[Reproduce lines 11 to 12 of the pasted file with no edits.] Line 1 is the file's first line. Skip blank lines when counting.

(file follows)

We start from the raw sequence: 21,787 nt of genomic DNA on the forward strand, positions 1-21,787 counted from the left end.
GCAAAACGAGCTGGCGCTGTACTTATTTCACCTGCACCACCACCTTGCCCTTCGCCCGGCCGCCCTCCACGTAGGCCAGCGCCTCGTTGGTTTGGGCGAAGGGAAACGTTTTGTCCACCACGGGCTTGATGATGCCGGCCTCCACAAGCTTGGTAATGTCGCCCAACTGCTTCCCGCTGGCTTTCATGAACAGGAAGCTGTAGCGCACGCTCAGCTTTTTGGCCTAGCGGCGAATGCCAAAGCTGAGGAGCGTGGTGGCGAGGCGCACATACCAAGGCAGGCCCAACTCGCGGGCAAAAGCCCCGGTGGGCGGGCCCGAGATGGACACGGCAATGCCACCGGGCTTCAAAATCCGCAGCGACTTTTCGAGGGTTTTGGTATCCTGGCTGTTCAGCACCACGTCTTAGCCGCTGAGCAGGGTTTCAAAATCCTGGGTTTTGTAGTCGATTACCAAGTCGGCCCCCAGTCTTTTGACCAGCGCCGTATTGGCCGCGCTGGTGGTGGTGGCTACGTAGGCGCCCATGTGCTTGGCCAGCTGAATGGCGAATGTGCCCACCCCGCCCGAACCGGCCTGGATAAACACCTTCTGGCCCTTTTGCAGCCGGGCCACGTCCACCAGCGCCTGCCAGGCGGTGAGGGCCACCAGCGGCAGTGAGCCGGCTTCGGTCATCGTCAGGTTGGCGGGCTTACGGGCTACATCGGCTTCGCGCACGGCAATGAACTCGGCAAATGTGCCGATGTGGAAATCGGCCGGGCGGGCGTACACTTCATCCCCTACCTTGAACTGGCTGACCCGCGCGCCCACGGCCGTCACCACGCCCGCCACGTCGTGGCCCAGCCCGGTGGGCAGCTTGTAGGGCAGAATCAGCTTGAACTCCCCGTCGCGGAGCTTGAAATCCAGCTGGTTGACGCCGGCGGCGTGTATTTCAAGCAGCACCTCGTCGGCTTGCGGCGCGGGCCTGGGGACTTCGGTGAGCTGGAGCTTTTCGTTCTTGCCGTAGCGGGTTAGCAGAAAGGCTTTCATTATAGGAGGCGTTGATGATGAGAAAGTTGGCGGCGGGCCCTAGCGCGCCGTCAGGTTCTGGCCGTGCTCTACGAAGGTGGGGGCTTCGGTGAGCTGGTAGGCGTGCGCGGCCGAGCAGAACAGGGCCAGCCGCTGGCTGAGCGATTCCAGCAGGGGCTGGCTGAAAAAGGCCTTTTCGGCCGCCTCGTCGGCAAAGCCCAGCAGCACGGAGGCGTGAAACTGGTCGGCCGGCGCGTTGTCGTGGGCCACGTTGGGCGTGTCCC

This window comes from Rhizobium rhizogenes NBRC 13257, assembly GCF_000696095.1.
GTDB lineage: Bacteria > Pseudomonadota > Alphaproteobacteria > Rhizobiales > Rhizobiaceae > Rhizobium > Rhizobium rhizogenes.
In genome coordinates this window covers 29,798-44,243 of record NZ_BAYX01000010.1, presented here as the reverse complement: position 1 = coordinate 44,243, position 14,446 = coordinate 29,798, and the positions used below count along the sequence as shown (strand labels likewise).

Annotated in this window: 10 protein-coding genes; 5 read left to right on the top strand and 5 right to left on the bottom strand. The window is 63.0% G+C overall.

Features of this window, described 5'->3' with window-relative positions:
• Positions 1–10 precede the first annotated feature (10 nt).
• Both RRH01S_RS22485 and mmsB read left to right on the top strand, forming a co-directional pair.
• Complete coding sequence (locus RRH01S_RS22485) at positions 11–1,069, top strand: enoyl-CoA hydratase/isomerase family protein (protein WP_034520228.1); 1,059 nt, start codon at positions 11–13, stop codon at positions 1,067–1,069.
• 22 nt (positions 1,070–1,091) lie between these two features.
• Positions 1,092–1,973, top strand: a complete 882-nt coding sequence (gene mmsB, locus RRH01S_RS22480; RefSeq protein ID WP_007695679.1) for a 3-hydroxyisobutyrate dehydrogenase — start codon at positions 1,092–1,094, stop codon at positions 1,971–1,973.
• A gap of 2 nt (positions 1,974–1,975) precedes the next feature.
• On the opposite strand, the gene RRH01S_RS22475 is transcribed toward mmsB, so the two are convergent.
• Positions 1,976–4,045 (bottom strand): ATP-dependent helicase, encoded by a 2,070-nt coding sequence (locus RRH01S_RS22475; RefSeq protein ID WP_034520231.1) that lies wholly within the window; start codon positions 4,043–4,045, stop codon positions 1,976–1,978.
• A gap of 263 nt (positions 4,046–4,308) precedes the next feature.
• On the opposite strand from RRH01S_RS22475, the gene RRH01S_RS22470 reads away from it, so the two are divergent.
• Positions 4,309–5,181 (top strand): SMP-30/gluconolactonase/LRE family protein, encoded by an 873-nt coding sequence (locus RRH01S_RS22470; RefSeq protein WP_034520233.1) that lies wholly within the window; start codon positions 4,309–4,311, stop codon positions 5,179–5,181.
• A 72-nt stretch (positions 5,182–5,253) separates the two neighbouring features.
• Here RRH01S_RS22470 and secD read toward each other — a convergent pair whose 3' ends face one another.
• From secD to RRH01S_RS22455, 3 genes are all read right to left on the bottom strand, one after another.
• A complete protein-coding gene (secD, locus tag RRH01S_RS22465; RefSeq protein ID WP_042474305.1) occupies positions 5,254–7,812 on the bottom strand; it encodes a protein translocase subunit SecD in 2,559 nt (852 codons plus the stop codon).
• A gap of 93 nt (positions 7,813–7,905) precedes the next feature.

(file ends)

• 22 nt (positions 1,070–1,091) lie between these two features.
• Positions 1,092–1,973, top strand: a complete 882-nt coding sequence (gene mmsB, locus RRH01S_RS22480; RefSeq protein ID WP_007695679.1) for a 3-hydroxyisobutyrate dehydrogenase — start codon at positions 1,092–1,094, stop codon at positions 1,971–1,973.